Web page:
Suk • Britten
Suk • Britten
As he returns to his homeland to take over the reins of the Czech Philharmonic Orchestra, here’s a timely reminder of the profundity Jiπi B∑lohlávek could achieve during his impressive years as the BBC Symphony Orchestra’s chief conductor. Asrael, the angel of death, strikes twice in Suk’s epic symphony of lamentation – once to claim the composer’s father-in-law Dvoπák, the second time midway through composition to take away their beloved Otilka, Dvoπák’s daughter and Suk’s wife.B∑lohlávek finds a magisterial balance between a keenly-profiled, never overblown handling of the work’s many turbulences and a chamber-musical sensitivity to the more original, introspective twilight zones. Leader Andrew Haveron and the many sophisticated woodwind solos combine with delicate strings to make the two slow movements – the first using a theme from Dvoπák’s Requiem, the second a portrait of Otilka – and the final, restrained C major catharsis things of diaphanous wonder. Here B∑lohlávek caps Václav Neumann’s earlier recording on Supraphon and matches the luminosity of Rafael Kubelík’s interpretation on Panton (sadly deleted).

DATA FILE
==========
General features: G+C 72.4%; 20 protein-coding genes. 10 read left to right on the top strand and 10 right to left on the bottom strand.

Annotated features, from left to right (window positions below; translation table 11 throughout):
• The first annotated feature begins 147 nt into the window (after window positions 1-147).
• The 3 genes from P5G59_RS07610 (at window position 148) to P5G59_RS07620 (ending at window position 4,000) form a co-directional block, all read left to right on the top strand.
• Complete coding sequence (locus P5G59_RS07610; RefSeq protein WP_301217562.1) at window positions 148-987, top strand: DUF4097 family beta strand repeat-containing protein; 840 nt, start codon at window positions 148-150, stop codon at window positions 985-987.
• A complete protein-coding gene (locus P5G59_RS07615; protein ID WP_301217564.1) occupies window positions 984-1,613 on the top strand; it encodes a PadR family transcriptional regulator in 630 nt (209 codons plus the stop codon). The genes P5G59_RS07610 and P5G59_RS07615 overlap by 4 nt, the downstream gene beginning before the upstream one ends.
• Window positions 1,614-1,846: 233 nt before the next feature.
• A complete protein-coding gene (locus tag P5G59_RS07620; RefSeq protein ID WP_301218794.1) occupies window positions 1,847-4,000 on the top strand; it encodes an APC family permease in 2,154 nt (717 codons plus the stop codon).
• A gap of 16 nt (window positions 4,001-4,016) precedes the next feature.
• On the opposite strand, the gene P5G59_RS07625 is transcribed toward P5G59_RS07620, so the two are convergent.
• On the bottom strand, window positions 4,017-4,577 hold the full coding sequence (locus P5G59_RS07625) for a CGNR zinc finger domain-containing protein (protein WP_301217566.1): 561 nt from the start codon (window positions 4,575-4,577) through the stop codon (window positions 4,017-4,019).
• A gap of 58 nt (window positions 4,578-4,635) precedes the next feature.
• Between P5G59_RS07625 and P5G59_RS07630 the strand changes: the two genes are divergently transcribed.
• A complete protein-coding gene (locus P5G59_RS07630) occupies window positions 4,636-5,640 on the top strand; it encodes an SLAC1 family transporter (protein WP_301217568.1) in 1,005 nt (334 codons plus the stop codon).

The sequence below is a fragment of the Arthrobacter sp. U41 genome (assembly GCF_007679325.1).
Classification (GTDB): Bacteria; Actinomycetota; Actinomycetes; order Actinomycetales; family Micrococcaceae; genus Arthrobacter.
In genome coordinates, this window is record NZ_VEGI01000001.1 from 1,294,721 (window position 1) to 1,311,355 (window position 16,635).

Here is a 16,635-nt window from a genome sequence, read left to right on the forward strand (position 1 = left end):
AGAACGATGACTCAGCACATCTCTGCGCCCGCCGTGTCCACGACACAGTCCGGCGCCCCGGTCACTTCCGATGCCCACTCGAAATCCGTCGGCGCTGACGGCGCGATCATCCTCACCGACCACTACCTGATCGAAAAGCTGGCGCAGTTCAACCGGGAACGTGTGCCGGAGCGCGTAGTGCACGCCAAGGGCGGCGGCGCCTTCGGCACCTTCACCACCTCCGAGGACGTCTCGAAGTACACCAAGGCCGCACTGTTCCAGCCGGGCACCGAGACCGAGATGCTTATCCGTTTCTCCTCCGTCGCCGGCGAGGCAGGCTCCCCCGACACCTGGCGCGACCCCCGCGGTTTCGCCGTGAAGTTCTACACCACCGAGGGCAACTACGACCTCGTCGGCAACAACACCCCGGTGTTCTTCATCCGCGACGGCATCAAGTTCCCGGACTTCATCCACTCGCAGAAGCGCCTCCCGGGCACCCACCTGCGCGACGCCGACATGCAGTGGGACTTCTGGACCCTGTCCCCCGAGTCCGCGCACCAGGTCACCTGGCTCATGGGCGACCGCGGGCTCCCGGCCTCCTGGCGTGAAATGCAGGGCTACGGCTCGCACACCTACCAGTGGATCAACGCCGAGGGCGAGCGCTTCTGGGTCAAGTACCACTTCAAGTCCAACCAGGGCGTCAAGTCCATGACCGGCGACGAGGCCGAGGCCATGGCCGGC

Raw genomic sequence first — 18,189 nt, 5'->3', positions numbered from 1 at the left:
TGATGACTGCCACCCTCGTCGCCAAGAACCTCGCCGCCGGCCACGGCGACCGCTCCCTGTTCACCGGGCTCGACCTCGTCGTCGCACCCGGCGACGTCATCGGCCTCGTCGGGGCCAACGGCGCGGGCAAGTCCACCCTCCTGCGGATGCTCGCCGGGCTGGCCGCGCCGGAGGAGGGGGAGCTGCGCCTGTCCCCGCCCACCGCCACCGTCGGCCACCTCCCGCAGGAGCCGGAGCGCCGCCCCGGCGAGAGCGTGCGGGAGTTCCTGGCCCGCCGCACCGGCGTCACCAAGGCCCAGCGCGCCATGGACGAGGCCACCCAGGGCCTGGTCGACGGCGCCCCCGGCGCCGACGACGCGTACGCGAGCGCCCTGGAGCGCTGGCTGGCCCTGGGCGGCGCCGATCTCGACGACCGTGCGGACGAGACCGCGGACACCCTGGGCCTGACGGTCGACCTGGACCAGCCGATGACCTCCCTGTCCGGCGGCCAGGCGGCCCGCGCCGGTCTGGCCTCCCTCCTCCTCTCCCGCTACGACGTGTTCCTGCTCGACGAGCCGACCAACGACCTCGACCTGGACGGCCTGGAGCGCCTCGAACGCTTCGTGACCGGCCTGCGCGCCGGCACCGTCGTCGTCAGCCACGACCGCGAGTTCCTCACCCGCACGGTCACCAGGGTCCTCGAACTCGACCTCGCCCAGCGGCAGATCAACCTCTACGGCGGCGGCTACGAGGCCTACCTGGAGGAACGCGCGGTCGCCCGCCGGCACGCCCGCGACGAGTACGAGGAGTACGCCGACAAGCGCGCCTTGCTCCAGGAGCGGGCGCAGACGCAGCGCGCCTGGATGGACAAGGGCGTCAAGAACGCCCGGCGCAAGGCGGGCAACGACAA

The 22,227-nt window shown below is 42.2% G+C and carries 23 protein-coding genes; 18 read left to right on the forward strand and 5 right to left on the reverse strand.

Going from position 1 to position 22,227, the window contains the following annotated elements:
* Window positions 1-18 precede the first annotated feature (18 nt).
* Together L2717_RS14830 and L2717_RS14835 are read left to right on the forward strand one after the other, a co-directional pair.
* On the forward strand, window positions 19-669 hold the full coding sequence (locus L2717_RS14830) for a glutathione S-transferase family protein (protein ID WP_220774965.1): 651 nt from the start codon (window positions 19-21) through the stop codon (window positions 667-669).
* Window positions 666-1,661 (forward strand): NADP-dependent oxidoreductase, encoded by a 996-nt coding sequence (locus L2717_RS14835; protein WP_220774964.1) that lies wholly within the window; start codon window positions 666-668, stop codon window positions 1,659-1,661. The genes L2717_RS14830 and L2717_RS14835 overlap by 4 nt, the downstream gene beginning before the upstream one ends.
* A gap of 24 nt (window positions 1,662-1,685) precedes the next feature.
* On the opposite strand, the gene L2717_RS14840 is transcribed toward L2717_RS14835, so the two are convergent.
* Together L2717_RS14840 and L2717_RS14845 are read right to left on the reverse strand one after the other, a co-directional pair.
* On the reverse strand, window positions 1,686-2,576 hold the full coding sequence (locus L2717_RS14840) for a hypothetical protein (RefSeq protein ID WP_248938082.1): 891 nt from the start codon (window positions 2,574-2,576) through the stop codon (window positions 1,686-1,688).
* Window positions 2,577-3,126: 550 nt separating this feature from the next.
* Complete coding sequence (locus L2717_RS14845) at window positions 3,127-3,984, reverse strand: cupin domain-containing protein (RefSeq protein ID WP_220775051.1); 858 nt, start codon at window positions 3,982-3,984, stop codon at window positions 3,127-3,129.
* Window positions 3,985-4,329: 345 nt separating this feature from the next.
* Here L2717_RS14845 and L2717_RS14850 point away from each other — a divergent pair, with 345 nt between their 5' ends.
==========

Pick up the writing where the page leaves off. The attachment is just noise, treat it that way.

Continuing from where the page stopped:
This 2008 Prague Spring Festival concert, with its applause rather joltingly included, was bold enough to twin Suk’s symphonic requiem with another, more compact but in some ways even more hard-hitting: Britten’s early orchestral masterpiece composed some 25 years later. The almost cathedral-like warmth of Prague’s Smetana Hall serves Suk’s supernatural radiance better than some of Britten’s tougher sonorities; but another luminous resolution, the final Requiem aeternam launched by a trio of ineffable flutes, is masterfully built to its similarly cathartic climax before it, too, fades into infinity.